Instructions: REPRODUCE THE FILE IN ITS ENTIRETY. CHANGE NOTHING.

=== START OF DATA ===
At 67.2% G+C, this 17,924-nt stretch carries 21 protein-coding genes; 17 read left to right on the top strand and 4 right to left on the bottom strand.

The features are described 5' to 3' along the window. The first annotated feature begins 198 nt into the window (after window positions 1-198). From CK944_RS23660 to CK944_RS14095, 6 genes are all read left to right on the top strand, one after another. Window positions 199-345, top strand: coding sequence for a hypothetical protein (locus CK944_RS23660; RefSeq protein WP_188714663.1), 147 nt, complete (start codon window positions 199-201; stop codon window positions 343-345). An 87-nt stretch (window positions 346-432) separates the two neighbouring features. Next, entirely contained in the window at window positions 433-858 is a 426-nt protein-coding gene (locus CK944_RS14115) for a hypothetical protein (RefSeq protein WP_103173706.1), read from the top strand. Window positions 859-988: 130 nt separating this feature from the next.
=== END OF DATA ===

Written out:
At 67.2% G+C, this 17,924-nt stretch carries 21 protein-coding genes; 17 read left to right on the top strand and 4 right to left on the bottom strand.

The features are described 5' to 3' along the window. The first annotated feature begins 198 nt into the window (after window positions 1-198). From CK944_RS23660 to CK944_RS14095, 6 genes are all read left to right on the top strand, one after another. Window positions 199-345, top strand: coding sequence for a hypothetical protein (locus CK944_RS23660; RefSeq protein WP_188714663.1), 147 nt, complete (start codon window positions 199-201; stop codon window positions 343-345). An 87-nt stretch (window positions 346-432) separates the two neighbouring features. Next, entirely contained in the window at window positions 433-858 is a 426-nt protein-coding gene (locus CK944_RS14115) for a hypothetical protein (RefSeq protein WP_103173706.1), read from the top strand. Window positions 859-988: 130 nt separating this feature from the next.